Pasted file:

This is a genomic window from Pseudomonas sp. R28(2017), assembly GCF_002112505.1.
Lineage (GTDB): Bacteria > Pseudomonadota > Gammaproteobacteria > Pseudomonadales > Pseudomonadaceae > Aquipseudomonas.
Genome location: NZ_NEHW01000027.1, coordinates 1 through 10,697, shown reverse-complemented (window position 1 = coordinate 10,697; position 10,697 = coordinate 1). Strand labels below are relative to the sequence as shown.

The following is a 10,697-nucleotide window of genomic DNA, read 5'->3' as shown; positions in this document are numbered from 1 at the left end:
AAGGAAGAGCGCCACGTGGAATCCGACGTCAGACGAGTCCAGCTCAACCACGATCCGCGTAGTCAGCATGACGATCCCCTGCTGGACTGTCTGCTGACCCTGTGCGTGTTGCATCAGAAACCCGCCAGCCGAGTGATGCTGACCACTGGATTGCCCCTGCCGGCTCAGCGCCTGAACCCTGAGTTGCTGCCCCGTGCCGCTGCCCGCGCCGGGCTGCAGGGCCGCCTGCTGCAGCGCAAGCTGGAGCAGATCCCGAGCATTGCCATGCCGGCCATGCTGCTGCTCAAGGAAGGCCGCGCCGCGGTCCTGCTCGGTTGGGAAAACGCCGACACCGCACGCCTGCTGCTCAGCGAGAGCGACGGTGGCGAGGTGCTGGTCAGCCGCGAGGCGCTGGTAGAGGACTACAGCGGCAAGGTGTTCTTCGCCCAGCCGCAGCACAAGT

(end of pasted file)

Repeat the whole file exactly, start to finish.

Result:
This is a genomic window from Pseudomonas sp. R28(2017), assembly GCF_002112505.1.
Lineage (GTDB): Bacteria > Pseudomonadota > Gammaproteobacteria > Pseudomonadales > Pseudomonadaceae > Aquipseudomonas.
Genome location: NZ_NEHW01000027.1, coordinates 1 through 10,697, shown reverse-complemented (window position 1 = coordinate 10,697; position 10,697 = coordinate 1). Strand labels below are relative to the sequence as shown.

The following is a 10,697-nucleotide window of genomic DNA, read 5'->3' as shown; positions in this document are numbered from 1 at the left end:
AAGGAAGAGCGCCACGTGGAATCCGACGTCAGACGAGTCCAGCTCAACCACGATCCGCGTAGTCAGCATGACGATCCCCTGCTGGACTGTCTGCTGACCCTGTGCGTGTTGCATCAGAAACCCGCCAGCCGAGTGATGCTGACCACTGGATTGCCCCTGCCGGCTCAGCGCCTGAACCCTGAGTTGCTGCCCCGTGCCGCTGCCCGCGCCGGGCTGCAGGGCCGCCTGCTGCAGCGCAAGCTGGAGCAGATCCCGAGCATTGCCATGCCGGCCATGCTGCTGCTCAAGGAAGGCCGCGCCGCGGTCCTGCTCGGTTGGGAAAACGCCGACACCGCACGCCTGCTGCTCAGCGAGAGCGACGGTGGCGAGGTGCTGGTCAGCCGCGAGGCGCTGGTAGAGGACTACAGCGGCAAGGTGTTCTTCGCCCAGCCGCAGCACAAGT